This report looks at the value of peer support and the part it can play in a people-powered health system. It also shares practical insights from 10 organisations involved in Nesta’s Centre for Social Action Innovation Fund on how peer support can be effectively scaled and spread to benefit more people. The ten case studies provide details of the peer support innovations and evidence of their impact to date. The peer support models developed included one-to-one peer support, group peer support and digital approaches. From the ten peer support innovations, the report highlights key learning about the realities of delivering peer support across a range of conditions and with very different groups of people. These covers engaging people in peer support; recruiting, training and supporting peer facilitators; and evaluating and improving peer support. The report finds that peer support has the potential to improve psychosocial outcomes, behaviour, wellbeing outcomes, and service use. It also found that reciprocity was an important motivator for volunteers and that the most effective volunteers were trained and well supported. It concludes with what the future might hold for those working with and commissioning peer support in England. Recommendations include developing relationships with public service professionals to help them understand the value of peer support and embedding peer support alongside existing services.

Jobs Friends Houses

Jobs Friends Houses

Founded by Sgt Steve Hodgkins, Jobs, Friends and Houses offers volunteering, training and employment opportunities to marginalised adults, mainly ex offenders and/or those with mental health issues or in abstinence. The project is built on the belief that people will make make stable and sustainable changes when they have: "• a safe place to live that is free from threat • a social network that is supportive of their attempts at recovery • meaningful activities, particularly those that confer self-worth and that offer a positive future"

Prevention in Bexley

London Borough of Bexley

The London Borough of Bexley is currently supporting different groups of people using a prevention approach: promoting citizenship for adults with learning disabilities; following a community-based recovery model in mental health day services and providing an integrated reablement service to enable older people to regain their independence and stay in their homes for longer.

Peer support for people with dementia resource pack: promoting peer support opportunities for people with dementia

HEALTH INNOVATION NETWORK SOUTH LONDON
2015

Bringing together examples of good practice and evidence-based guidance, the pack aims to help groups and organisations better support people with dementia in their communities. The pack was developed in partnership with leading dementia and older people charities, with contributions from Innovations in Dementia, The Alzheimer’s Society, AGE UK and Mental Health Foundation. The Health Innovation Network dementia team worked with people with dementia across south London to provide case studies and contribute to the films within the pack. The guide includes: information about what peer support is and how different types of groups can support people with dementia; why peer support can help people with dementia stay connected with their communities; guidance and resources to help people who want to run groups for or including people with dementia; and some ideas for how to tell if the group is doing well.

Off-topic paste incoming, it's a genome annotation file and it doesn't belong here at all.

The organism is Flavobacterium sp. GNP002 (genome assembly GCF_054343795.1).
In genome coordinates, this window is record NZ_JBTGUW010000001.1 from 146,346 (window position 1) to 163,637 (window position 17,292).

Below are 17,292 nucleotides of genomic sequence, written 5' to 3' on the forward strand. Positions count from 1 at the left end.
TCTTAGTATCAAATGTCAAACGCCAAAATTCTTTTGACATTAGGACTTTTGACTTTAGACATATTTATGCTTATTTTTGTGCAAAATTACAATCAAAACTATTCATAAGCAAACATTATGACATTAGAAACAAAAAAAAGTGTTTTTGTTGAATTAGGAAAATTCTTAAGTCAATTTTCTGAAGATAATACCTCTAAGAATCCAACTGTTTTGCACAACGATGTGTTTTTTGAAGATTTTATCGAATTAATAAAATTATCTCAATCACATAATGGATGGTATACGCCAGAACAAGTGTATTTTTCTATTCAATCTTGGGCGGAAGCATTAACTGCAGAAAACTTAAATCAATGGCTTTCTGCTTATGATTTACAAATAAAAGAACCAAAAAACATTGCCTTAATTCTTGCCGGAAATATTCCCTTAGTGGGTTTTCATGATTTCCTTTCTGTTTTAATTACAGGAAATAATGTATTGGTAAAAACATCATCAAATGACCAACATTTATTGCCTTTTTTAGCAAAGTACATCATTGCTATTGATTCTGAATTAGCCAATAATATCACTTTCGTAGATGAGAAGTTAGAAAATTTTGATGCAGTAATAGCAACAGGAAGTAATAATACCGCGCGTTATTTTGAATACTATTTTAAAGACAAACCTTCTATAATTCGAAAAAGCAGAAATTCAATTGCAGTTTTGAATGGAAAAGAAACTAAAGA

Building community capacity: the economic case in adult social care in England

PERSONAL SOCIAL SERVICES RESEARCH UNIT
2015

This briefing summarises the findings of a study to establish the costs, outputs and outcomes of a number of four best practice community capacity-building projects, especially in relation to their potential for alleviating pressures on adult social care budgets and in the context of current policy interests. All projects worked under financial uncertainties and these challenges highlighted a poor fit between third sector infrastructures and the public sector’s growing requirements for targeted, evidence-based investments. The four projects evaluated comprised support services for people with disabilities, a help-at-home scheme for older people, a training scheme to produce local health champions and a peer-support project for people with mental health issues. Such third sector approaches may postpone or replace formal social care, but projects found it difficult to meet demands for data, whether for making a business case or for the purposes of research. The study found that well-targeted schemes have the potential to produce both benefits to participants and substantial savings to public agencies. Yet the current commissioning context tends to encourage organisations to focus on established priorities rather than to develop innovative, community-based services.

Only the lonely: a randomized controlled trial of a volunteer visiting programme for older people experiencing loneliness

LAWLOR Brian, et al
2015

Loneliness is a significant problem among older people living in Ireland. The negative effects of loneliness on physical and emotional health are well documented in the literature. This study was established in the context of a dearth of effective interventions to alleviate loneliness. A peer visiting intervention for community dwelling older adults experiencing loneliness was designed and subjected to the rigour of a randomised controlled trial. It consisted of ten home visits to the intervention participants from a volunteer, themselves an older person. The volunteer built up a rapport with the participant and encouraged them to identify a social connection they wished to establish. Several participants made new social connections outside their home while most continued to receive visits from their volunteer following the end of the study period. The main study finding was very positive. The primary outcome, loneliness, decreased in the intervention group at one month and three month follow up. Potential benefits for the volunteers were also identified, in particular a decrease in loneliness. Both participants and volunteers reported that they enjoyed the intervention. The intervention is low cost and could be incorporated into existing support services or non-government organisations caring for community dwelling older adults. It is a potentially scalable model to deal with the major societal challenge of loneliness.

Results 1 - 10 of 14